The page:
Prisoner of the comfort zone
[my story behind a 1950s photograph by Lilian Bassmann]
Her name is Gwendoline. She inherited from her Welch ancestors the taste for danger. But like it is the case for the majority of women of her generation, her life went on another track.
She got married at 18 with the son of the neighbour’s next door. Oh, he was quite a nice man but she never ever dreamt of such a respectable life.
As a little girl, she imagined herself exploring wild lands like Deborah Kerr in King Salomon’s Mines movie. How amazing it should be to face the danger and feel the adrenaline throughout the body.
In the new suburb where they are living now, the wildest animal she has ever bumped into is the cat of her friend Rosie, who from time to time surreptitiously enters into the house to steal some food. There is no wilderness in her daily routine: three kids to educate, a husband to please, and little room for thinking at being herself.
While visiting her hairdresser on Saturday earlier this month, like she does every week for refreshing her hairdo, she came upon the advertising of a perfume in the latest edition of Harper’s Bazaar. The ad said “Depend upon it – for anything”. Tabu, the “forbidden” perfume by Dana.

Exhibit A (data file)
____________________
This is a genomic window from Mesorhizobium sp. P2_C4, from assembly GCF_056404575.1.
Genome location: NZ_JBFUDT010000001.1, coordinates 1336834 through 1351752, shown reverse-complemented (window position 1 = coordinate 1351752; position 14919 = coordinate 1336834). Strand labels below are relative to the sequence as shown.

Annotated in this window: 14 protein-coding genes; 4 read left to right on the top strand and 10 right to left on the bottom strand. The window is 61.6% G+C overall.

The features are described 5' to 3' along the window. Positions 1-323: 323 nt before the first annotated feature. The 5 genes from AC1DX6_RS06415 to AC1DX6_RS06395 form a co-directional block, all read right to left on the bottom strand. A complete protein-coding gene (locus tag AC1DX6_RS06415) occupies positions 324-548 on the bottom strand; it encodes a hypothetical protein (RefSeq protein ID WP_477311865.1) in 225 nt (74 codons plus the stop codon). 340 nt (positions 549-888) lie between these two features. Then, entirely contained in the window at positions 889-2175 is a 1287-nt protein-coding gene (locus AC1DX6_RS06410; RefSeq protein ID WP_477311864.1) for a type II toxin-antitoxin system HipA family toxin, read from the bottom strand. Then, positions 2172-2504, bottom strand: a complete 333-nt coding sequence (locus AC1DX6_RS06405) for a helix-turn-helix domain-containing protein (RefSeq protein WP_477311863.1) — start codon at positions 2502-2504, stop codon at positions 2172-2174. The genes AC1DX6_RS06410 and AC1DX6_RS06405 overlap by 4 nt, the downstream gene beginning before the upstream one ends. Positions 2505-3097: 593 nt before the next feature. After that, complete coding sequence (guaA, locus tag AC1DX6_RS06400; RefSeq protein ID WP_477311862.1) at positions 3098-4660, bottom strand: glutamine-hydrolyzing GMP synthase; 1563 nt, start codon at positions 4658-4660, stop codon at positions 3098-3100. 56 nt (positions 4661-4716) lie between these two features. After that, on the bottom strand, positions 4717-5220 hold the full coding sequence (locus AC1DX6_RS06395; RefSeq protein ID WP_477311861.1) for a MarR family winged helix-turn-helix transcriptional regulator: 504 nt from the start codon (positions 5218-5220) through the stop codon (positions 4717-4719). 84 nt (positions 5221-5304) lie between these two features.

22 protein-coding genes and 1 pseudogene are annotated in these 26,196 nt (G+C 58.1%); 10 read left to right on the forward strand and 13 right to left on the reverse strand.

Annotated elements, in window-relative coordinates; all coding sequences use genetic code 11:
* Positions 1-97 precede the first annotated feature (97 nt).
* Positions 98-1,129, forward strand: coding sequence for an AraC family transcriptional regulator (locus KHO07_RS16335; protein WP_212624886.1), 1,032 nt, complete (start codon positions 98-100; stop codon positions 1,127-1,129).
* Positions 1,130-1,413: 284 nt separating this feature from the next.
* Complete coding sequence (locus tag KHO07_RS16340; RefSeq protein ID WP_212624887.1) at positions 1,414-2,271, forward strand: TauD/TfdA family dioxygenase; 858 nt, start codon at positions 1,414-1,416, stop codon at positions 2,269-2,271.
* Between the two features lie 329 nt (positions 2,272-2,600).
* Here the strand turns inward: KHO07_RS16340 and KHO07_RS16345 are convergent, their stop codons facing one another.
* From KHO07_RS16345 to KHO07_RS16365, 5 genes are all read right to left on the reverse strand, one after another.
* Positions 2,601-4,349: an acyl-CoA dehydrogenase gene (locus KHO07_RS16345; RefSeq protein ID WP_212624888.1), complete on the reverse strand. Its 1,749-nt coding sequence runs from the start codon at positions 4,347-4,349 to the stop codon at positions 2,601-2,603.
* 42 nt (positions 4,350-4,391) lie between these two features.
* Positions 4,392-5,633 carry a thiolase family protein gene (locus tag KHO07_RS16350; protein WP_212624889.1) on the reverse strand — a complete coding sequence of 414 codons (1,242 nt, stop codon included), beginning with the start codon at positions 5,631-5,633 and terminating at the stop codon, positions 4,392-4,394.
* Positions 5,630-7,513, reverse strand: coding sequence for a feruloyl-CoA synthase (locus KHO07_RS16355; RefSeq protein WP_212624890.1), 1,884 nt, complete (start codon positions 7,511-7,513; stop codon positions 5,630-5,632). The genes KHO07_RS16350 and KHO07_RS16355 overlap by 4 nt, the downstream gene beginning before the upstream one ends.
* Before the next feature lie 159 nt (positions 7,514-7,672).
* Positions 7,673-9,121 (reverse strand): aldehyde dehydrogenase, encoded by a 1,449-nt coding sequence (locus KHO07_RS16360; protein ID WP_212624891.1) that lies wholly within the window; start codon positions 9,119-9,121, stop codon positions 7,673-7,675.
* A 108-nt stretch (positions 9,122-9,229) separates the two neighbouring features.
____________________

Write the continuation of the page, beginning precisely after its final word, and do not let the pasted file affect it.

Her first reaction was to cry, but she quickly refrained to show her emotions in public. She realised that she forgot during all these years that everything was possible if you are ready to risk yourself out of the comfort zone.
It was settled. Next week, she would take the bus to go to the city. She will find any excuse to justify it to John, her husband, and she will visit a perfumery.
It is a strange thing that new opportunities arose when you decide any change in your life. On next Thursday, she exited the house in the early morning and jumped into the bus. She was light-hearted and she felt she could conquer the world today. She sat at the rear of the bus close to the window, and her imagination ran fast during the ride, in such a way that she almost missed the bus stop.
Once outside, she ventured into this part of the city she likes, made of curvy and shady streets. At a glimpse, she recognised him, he was there on the opposite pavement. They did not say anything to each other. Words were unnecessary. But they intensely looked at each other. The sun that hardly broke through the street bathed their faces with its warm light. After this fleeting moment that seemed to last minutes, they both continued on their ways.
Will they see each other again?